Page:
Stocks rebound after inflation moderates slightly, giving investors hope that prices may have peaked
The stock market rallied on Wednesday even after consumer prices rose more than expected, and while experts believe inflation may have peaked, the Federal Reserve may still need to raise rates more aggressively as it will take some time to return to normal levels.
The Dow Jones Industrial Average rose 0.6%, or about 200 points, while the S&P 500 rose 0.5% and the tech-heavy Nasdaq Composite was flat.
Stocks rose despite higher-than-expected inflation, with prices jumping 8.3% year on year in April, according to news reports. Data published by the Ministry of Labour.
Although consumer prices were higher than expected by economists, the inflation rate in April slowed for the first time in eight months, from 8.5% in March: prices for food, housing , airlines and vehicles all rose, but gasoline prices fell about 6%. compared to last month, helping to offset some price gains.
Additionally, some experts are now predicting that inflation has likely peaked, although there remains much uncertainty about how long it will take for prices to return to normal.
Rates jumped after the monthly inflation reading: the yield on the benchmark 10-year Treasury rose back above 3% on Wednesday, with some investors worried about rising inflation leading to a slowdown of economic growth.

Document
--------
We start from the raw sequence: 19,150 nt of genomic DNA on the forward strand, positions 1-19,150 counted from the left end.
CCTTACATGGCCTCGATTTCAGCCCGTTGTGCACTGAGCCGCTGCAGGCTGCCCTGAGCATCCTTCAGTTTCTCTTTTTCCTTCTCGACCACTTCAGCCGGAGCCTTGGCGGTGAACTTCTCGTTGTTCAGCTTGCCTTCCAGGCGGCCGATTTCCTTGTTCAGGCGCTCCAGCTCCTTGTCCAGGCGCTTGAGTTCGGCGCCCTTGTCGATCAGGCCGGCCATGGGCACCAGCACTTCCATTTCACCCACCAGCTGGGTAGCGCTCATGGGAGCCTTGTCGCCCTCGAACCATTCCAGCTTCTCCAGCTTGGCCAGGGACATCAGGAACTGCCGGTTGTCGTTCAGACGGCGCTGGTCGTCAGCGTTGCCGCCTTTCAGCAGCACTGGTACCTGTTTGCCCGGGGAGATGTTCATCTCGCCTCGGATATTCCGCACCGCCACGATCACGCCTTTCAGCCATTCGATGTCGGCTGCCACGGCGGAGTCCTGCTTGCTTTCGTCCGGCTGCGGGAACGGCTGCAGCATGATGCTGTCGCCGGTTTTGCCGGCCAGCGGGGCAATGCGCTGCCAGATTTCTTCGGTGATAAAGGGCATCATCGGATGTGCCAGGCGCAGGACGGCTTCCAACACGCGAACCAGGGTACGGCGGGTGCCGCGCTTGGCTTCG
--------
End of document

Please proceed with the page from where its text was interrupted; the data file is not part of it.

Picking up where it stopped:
Tech stocks were hit hard, once again weighing on markets as investors continued to offload stocks in early trading: Apple, Netflix, Amazon and Tesla all fell nearly 1% or more before reduce their losses.
The peak of inflation is “probably behind us”, although prices will continue to exceed the Fed’s target until the end of 2023, says Bill Adams, chief economist at Comerica Bank. “April’s slowdown in inflation is largely a rebound from the spike in gasoline prices in March, which was a ripple effect of the Russian-Ukrainian war,” he explains. “Inflation was already very bad before the war drove up energy prices, and even after gasoline prices fell a bit in April, inflation is still very bad.”
The new inflation data spooked some investors, who continued to dump riskier assets like cryptocurrencies amid the ongoing market sell-off: Bitcoin price fell around 7% at around $29,000, according to Coin Metrics, from $40,000 last week.
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“The inconvenient truth is that the Fed is going to have to raise rates faster and at a higher level than many expected,” said Chris Zaccarelli, chief investment officer at Independent Advisor Alliance. “There will be at least four 50 basis point rate hikes this year,” he predicted.
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